In this early analysis of Argento's latest giallo, Reynold Humphries praises Non ho sonno for its complexity of plot while finding fault with the director's uninspired direction and over-emphasis on gore. As he explains, Argento once more interestingly employs the distinctly Lacanian strategy of "leading us astray precisely by telling the truth."
Dario Argento's new movie, Non ho sonno (Sleepless, 2000), is a giallo and a particularly gory one. If I have the gravest reservations about the film's overall value, there is no doubt that the script is ingenious, carefully setting things up so that the spectators cannot feel let down or hoodwinked when the identity of the killer is revealed (which I shall not do, although this will not facilitate reviewing the film).
That there are elements in the script that seem laboured and unnecessarily confusing will be patent to anyone who has seen Non ho sonno, notably the role of the tramp Leone (Massimo Sarchielli) who—and this will not come as a great surprise to readers when they catch up with the film—is fooled into helping the killer unwittingly. It is only when putting the pieces together after the final revelations that we can appreciate just how Argento both exploits and discards Leone according to the effect he wants to create via the various very nasty murders. This turns on the character of the dwarf, whose presence haunts the film but who is in reality a red herring.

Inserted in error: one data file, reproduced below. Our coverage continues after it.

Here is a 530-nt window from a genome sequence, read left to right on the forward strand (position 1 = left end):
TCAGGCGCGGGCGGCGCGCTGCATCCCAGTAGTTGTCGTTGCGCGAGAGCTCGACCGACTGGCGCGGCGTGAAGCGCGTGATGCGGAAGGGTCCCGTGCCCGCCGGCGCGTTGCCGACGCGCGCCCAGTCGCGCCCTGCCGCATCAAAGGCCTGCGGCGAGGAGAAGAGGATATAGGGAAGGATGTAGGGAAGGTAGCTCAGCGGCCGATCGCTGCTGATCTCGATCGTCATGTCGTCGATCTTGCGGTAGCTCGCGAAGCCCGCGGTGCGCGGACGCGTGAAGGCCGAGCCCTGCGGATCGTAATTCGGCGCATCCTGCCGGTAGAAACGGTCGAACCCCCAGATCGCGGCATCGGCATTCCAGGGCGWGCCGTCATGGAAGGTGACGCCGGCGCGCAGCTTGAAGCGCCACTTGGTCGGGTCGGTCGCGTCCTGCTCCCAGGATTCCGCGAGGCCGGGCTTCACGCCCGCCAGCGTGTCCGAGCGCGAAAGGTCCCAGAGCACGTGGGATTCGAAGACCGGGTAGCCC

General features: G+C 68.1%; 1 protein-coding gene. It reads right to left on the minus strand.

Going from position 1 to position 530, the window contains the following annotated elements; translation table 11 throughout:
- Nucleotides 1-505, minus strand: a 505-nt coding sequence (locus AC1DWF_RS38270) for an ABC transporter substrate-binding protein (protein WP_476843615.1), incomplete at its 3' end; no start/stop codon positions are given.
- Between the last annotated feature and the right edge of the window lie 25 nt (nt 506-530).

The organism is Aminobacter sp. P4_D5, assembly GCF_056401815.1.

The film is divided into two parts, each of which corresponds to a particular year: 1983 and 2000. Police Commissioner Moretti (played with understatement by Max von Sydow) consoles an adolescent whose mother has just been brutally murdered: it is only much later that we see her being stabbed repeatedly and graphically in the mouth with a musical instrument, an English horn. This murder and two others are laid at the door of a writer, the above-mentioned dwarf, whose fiction has the nasty habit of turning into fact and who commits suicide, thus "proving" his guilt.
Then, in the year 2000, the murders start up again and people start asking if it really was the dwarf, whether he did really commit suicide and if the unrecognisable body was just another victim, such as a child? It is here that Argento's manner of filming reveals perhaps the only genuine sign of talent (apart from the filming of murder, of which more presently).
Any spectator capable of using his or her eyes can see that the murders are not committed by someone of less than normal size, although it could be argued that Argento does cheat when showing the first murder—which takes place in the present, in an unconvincingly empty train transporting the guard, the killer and the victim (a prostitute who has accidentally picked up a folder containing newspaper clippings of the earlier homicides and thus condemned herself to death)—by shooting from a low angle so as to throw us off-balance. This incites us to consider later, once the information about the dwarf has been given, that perhaps just such a person did the deed.
All the other murders, however, including that of one 1983 victim—attacked by someone of average height (as the use of the subjective camera placing us in the position of the murder makes clear) and thrown repeatedly against a wall until her skull is crushed—show that no dwarf was responsible. They tend to be derivative, although this does not rob them of their nastiness. One weapon, of course, is a large, sharp knife, ideal for lopping off fingers in close up, to the accompaniment of much blood and screaming.